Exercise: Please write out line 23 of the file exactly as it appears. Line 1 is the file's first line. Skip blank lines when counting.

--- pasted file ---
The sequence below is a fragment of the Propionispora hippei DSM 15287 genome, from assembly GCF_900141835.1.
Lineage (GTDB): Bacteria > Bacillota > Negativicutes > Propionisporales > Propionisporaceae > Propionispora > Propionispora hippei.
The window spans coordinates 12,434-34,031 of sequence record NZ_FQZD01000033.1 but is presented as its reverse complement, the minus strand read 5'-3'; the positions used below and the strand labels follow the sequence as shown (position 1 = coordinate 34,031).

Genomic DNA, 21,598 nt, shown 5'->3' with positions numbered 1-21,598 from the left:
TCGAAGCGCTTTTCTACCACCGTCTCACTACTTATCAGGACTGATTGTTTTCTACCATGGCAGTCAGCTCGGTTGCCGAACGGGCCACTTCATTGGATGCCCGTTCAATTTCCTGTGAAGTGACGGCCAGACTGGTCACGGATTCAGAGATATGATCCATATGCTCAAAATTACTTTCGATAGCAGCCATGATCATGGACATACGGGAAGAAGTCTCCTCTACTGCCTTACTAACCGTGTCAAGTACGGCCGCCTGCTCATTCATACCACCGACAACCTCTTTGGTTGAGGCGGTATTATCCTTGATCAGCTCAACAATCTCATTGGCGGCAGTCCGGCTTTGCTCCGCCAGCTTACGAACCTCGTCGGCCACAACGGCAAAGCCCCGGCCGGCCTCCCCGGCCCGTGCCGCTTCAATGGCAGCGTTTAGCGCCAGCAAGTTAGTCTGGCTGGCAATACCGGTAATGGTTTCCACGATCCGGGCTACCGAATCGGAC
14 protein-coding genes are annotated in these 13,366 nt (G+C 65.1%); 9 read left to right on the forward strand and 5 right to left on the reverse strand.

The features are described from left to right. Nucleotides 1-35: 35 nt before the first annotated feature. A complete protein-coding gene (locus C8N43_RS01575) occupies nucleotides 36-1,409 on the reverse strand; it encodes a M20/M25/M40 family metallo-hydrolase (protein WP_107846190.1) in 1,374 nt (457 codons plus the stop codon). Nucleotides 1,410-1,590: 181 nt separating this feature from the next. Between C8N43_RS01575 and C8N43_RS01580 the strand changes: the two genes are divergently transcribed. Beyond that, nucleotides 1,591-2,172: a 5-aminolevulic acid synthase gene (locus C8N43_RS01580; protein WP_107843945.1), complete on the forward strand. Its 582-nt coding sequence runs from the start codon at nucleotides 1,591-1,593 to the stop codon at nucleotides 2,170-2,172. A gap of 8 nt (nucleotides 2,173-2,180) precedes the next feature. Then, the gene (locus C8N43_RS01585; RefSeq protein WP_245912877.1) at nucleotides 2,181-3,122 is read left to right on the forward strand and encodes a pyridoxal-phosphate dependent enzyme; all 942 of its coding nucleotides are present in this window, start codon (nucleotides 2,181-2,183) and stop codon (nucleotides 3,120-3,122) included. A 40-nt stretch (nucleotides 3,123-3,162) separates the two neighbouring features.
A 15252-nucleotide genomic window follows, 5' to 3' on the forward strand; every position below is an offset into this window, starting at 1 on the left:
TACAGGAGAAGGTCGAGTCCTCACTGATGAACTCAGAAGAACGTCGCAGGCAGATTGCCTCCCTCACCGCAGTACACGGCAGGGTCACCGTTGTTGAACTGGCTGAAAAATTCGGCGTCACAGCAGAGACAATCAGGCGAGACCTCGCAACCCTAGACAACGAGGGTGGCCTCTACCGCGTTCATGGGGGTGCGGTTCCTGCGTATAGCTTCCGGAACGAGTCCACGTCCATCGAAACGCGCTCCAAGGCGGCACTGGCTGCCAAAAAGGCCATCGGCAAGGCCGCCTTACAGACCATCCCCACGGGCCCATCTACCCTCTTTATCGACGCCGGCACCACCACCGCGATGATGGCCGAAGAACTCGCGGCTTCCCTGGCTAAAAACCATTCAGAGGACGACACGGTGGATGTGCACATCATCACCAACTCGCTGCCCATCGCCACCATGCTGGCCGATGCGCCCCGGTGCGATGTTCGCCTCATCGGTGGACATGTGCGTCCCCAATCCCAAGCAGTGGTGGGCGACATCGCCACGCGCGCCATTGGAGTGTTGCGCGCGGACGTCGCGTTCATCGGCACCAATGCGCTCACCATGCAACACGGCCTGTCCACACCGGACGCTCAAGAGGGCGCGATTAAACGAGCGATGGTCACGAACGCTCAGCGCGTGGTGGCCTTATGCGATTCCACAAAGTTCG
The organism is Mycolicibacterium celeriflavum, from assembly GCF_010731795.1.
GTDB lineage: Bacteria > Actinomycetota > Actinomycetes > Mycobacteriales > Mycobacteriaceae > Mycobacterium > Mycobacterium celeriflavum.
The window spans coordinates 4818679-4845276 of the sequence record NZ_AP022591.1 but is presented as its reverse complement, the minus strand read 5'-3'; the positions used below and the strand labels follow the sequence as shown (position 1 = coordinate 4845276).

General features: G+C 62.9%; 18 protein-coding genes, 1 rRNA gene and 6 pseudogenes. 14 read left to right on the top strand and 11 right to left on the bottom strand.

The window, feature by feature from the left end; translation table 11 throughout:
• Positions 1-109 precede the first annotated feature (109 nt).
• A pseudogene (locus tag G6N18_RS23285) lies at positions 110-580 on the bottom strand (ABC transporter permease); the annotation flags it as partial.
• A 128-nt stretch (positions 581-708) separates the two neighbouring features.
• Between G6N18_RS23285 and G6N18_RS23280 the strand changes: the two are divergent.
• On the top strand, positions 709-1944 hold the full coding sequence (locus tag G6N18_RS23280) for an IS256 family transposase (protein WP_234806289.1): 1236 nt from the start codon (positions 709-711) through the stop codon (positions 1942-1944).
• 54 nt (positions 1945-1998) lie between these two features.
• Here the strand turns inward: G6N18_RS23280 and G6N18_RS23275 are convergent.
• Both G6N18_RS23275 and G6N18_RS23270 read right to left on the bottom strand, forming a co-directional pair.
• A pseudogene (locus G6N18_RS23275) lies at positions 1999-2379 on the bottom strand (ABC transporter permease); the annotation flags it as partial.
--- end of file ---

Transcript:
• A pseudogene (locus G6N18_RS23275) lies at positions 1999-2379 on the bottom strand (ABC transporter permease); the annotation flags it as partial.